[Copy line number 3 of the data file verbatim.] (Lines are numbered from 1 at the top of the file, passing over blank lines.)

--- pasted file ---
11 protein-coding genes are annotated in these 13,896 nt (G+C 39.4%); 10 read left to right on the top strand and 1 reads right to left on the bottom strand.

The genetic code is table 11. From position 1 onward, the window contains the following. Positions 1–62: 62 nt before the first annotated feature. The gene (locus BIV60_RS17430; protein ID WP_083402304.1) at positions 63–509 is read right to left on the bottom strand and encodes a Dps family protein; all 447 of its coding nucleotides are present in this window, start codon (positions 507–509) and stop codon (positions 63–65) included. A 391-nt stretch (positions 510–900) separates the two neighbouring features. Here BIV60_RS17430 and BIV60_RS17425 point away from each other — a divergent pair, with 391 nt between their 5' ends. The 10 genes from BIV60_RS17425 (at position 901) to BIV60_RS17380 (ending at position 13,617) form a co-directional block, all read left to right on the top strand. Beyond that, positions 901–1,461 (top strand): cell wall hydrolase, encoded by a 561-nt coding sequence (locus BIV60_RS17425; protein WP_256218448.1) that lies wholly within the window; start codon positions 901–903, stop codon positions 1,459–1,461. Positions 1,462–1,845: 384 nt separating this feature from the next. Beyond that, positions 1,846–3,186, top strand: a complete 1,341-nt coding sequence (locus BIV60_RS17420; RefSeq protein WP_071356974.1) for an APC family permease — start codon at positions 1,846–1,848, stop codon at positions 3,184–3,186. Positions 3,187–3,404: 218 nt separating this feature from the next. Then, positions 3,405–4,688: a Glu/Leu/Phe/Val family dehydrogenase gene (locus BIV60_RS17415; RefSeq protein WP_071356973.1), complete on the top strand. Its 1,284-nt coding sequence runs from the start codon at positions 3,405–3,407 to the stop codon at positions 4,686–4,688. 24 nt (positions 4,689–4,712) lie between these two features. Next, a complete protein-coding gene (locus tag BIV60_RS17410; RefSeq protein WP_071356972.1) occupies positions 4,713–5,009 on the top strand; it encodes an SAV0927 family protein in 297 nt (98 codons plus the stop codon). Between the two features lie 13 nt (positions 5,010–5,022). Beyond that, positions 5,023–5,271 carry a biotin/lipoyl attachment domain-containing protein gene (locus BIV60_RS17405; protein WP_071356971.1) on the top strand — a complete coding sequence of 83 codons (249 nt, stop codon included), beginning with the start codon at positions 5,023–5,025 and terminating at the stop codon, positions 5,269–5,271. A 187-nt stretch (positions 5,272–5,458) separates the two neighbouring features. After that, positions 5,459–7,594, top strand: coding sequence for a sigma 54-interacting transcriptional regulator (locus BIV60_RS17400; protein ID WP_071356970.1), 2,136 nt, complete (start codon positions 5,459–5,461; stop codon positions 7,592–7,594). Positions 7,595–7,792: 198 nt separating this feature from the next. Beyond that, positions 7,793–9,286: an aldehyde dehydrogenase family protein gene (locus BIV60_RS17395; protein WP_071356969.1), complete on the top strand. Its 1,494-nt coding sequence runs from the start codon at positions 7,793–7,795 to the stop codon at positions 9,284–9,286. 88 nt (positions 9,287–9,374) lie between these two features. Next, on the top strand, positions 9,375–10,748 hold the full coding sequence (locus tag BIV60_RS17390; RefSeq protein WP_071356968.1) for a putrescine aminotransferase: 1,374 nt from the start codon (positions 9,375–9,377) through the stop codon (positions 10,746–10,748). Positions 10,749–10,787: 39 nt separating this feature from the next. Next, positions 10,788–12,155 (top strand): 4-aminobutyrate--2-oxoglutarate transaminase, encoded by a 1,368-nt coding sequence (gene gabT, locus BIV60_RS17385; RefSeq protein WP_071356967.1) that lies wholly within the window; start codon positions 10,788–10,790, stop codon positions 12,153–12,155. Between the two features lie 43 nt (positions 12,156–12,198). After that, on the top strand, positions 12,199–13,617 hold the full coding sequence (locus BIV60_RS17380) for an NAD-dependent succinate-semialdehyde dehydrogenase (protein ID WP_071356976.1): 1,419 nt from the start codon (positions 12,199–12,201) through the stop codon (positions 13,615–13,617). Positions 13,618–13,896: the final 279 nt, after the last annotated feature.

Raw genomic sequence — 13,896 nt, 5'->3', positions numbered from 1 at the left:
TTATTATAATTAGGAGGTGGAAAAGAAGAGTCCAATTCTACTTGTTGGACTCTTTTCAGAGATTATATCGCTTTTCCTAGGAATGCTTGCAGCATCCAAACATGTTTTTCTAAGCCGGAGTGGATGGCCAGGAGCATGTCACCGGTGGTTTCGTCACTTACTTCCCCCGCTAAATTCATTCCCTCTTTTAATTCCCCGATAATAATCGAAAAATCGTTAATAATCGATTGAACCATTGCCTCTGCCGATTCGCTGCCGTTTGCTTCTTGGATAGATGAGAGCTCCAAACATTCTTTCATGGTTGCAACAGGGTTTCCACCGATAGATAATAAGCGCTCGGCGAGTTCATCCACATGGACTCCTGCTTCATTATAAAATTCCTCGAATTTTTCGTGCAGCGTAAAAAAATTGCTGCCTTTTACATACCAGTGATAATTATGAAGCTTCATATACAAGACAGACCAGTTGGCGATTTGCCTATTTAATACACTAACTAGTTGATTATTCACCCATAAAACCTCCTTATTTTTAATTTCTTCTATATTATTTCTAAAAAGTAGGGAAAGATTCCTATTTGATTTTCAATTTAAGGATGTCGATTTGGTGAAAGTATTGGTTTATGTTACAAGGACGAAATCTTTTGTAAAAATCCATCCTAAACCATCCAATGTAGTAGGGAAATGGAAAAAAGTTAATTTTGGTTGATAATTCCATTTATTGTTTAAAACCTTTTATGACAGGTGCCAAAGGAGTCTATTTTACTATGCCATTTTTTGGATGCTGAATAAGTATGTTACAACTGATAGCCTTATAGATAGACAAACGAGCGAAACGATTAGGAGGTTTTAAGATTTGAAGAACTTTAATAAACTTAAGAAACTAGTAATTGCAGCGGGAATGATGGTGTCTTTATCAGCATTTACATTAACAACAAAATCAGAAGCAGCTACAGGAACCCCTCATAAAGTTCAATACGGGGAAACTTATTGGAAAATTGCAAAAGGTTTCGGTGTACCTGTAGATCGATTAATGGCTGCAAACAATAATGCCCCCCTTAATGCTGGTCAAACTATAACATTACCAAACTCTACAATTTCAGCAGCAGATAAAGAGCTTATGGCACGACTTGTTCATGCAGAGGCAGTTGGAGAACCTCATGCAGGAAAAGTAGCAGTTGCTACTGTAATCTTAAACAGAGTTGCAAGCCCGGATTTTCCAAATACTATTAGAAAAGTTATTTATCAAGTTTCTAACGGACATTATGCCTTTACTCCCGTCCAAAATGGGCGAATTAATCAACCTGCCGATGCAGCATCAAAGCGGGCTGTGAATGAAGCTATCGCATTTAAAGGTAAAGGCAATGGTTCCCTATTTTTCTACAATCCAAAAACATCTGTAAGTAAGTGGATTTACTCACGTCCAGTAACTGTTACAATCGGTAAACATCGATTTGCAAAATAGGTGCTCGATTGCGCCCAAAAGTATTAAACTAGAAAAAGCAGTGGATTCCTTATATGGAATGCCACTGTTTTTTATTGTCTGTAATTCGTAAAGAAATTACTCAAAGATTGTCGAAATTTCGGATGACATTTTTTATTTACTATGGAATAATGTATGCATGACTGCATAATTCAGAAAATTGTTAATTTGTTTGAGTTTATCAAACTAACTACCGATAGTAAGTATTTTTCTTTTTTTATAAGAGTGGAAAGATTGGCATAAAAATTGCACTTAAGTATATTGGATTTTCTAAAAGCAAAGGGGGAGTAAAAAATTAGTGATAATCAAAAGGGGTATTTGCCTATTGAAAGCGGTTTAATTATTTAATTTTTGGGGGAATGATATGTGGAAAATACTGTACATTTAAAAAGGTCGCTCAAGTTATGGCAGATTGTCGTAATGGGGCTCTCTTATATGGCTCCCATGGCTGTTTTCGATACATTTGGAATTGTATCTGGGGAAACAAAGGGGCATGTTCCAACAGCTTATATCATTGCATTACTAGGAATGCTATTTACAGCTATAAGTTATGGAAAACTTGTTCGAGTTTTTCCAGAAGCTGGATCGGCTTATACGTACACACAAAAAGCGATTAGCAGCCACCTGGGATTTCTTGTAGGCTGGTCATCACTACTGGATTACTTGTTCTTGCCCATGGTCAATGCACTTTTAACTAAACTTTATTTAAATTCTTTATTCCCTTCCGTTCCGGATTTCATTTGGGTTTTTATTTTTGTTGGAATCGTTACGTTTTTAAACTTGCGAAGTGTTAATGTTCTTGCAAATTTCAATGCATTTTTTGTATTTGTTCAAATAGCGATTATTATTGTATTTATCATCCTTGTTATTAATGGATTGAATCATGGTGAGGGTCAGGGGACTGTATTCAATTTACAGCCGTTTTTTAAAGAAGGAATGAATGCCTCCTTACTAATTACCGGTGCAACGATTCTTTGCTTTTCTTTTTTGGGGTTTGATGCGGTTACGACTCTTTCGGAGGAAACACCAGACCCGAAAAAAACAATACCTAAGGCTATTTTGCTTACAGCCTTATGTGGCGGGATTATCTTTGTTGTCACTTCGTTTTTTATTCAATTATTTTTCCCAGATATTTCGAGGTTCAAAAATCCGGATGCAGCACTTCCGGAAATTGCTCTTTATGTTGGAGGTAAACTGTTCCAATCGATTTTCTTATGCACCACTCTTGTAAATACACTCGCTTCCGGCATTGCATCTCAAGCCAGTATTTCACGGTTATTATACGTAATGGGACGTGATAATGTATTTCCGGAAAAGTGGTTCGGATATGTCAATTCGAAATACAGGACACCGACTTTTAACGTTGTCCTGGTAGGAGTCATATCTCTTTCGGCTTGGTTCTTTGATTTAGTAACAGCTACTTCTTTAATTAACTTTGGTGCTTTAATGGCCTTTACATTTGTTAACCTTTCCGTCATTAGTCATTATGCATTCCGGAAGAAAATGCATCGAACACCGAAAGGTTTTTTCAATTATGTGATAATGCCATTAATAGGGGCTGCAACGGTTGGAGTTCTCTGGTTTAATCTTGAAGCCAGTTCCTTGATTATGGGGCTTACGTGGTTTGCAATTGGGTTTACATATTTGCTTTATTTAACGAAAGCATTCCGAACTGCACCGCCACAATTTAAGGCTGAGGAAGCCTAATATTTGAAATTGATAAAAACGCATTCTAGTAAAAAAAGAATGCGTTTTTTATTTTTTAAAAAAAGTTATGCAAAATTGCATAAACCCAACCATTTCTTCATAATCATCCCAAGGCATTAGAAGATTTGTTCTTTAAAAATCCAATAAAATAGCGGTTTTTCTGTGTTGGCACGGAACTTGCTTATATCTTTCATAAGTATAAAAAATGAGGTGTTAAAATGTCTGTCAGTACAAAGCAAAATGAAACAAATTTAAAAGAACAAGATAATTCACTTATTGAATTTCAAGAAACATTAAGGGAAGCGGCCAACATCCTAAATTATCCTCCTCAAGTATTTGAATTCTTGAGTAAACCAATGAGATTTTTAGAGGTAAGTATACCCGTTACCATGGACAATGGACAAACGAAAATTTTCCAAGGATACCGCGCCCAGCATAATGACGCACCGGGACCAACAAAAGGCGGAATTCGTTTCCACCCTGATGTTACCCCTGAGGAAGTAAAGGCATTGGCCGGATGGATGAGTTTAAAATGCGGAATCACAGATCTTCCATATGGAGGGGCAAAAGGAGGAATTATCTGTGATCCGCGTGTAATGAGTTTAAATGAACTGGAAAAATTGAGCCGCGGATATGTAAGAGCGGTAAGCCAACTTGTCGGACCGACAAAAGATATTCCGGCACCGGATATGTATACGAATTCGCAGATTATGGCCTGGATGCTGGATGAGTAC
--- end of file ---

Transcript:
Raw genomic sequence — 13,896 nt, 5'->3', positions numbered from 1 at the left: